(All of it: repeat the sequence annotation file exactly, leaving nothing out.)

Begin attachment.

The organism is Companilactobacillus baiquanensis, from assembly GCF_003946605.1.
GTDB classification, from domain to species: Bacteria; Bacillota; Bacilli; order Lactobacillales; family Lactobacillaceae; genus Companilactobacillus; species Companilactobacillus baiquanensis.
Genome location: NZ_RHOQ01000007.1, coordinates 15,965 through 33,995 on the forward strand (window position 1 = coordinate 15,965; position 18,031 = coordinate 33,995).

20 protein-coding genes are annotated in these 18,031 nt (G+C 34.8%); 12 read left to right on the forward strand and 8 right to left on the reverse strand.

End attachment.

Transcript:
The organism is Companilactobacillus baiquanensis, from assembly GCF_003946605.1.
GTDB classification, from domain to species: Bacteria; Bacillota; Bacilli; order Lactobacillales; family Lactobacillaceae; genus Companilactobacillus; species Companilactobacillus baiquanensis.
Genome location: NZ_RHOQ01000007.1, coordinates 15,965 through 33,995 on the forward strand (window position 1 = coordinate 15,965; position 18,031 = coordinate 33,995).

20 protein-coding genes are annotated in these 18,031 nt (G+C 34.8%); 12 read left to right on the forward strand and 8 right to left on the reverse strand.